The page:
Tomatoes on Mars. Peas on Earth

Ok, bad pun! But growing produce on Mars is quite a work in progress, by the folks at MarsOne. Tomatoes, especially.

Despite the Matt Damon agro project, growing food is not going to be easy, from accounts I have read. I know of a teacher who is germinating plants on moon-like soil.

In this blog post by Natasha Schön, she talks about biomass measurements, and the first tomato that grew in martian-simulated soil. Schön explain the need for more work on this:

One of the follow up experiments will be to investigate if the produced seeds are viable. It would only make sense to cultivate crops on Mars or the Moon if the follow up experiments are a success and the seeds are able to form new plants. If the seeds are not viable, a constant stream of new seeds would have to be flown in, making Mars farmers highly dependent on seed deliveries from Earth.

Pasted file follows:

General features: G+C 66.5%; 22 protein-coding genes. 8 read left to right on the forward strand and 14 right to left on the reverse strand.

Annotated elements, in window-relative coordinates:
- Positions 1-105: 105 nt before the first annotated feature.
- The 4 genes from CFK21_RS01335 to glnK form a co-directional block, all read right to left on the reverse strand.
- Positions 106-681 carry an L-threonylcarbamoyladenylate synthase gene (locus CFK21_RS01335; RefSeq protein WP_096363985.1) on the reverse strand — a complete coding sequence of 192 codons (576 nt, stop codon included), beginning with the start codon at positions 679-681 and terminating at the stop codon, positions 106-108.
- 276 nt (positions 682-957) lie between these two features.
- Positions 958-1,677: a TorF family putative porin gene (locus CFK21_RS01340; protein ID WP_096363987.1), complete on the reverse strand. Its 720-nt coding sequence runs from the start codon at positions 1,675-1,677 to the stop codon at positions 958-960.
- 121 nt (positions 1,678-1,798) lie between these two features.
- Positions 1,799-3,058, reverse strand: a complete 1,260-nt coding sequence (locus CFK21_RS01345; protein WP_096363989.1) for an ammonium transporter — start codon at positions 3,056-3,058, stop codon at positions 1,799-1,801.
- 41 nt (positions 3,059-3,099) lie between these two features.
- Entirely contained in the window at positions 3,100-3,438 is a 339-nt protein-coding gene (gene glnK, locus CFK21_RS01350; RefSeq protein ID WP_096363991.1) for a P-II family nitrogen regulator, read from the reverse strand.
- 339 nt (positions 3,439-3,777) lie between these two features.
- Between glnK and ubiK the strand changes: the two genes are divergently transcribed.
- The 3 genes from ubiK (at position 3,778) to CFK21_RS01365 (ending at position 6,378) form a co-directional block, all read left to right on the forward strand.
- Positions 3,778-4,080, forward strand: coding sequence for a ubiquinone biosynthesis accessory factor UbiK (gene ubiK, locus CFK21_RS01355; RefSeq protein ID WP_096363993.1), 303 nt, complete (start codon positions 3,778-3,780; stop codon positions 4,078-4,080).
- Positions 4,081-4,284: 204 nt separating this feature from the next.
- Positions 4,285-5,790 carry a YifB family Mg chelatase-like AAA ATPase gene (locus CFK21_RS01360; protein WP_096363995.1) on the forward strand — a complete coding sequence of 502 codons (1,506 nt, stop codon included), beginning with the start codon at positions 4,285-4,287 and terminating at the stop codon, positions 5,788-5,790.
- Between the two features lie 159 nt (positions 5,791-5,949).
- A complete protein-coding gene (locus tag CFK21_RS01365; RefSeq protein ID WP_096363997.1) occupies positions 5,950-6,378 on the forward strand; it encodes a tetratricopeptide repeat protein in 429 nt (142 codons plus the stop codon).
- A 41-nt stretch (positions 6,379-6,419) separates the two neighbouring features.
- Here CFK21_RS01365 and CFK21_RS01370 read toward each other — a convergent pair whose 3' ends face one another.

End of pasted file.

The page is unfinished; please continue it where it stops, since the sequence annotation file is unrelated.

And yes, they also tried growing peas.

And to justify the bad pun (in the title of this post), there is a children’s book titled “Peas on Earth.”

I believe it has a sustainability angle!

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Cheap camera, free eclipse: Quick Ed-Tech lesson

This week’s Blood Moon and the coincidence of a lunar eclipse was made for science teachers.

DSCN1174Or for an Ed-Tech teacher incorporating a lesson in photography –how to frame a slow-moving event; how to compensate for lighting; using camera shake to your advantage.

The camera was a Nikon Coolpix, less expensive than the lens of my trusty older SLR.

Which brings me to the point about technology. How often does we allow technology get in the way of what we are experiencing in the moment? I’ve been trapped in presentation software just to make a point that would have done just fine with a hand-held device – a sheet of paper.

In Ed-Tech, which is what I teach, I like the focus to be more on the ‘Ed’ and less on the ‘Tech.’

The above image was blurred as you will notice. The ‘shift’ was accidental, but makes the point (simulating an orbital path) about light and shadows. I just used this in a 2nd grade class on editing and manipulating shapes. Nothing like a current event to get ideas – design-related, science-based- flowing.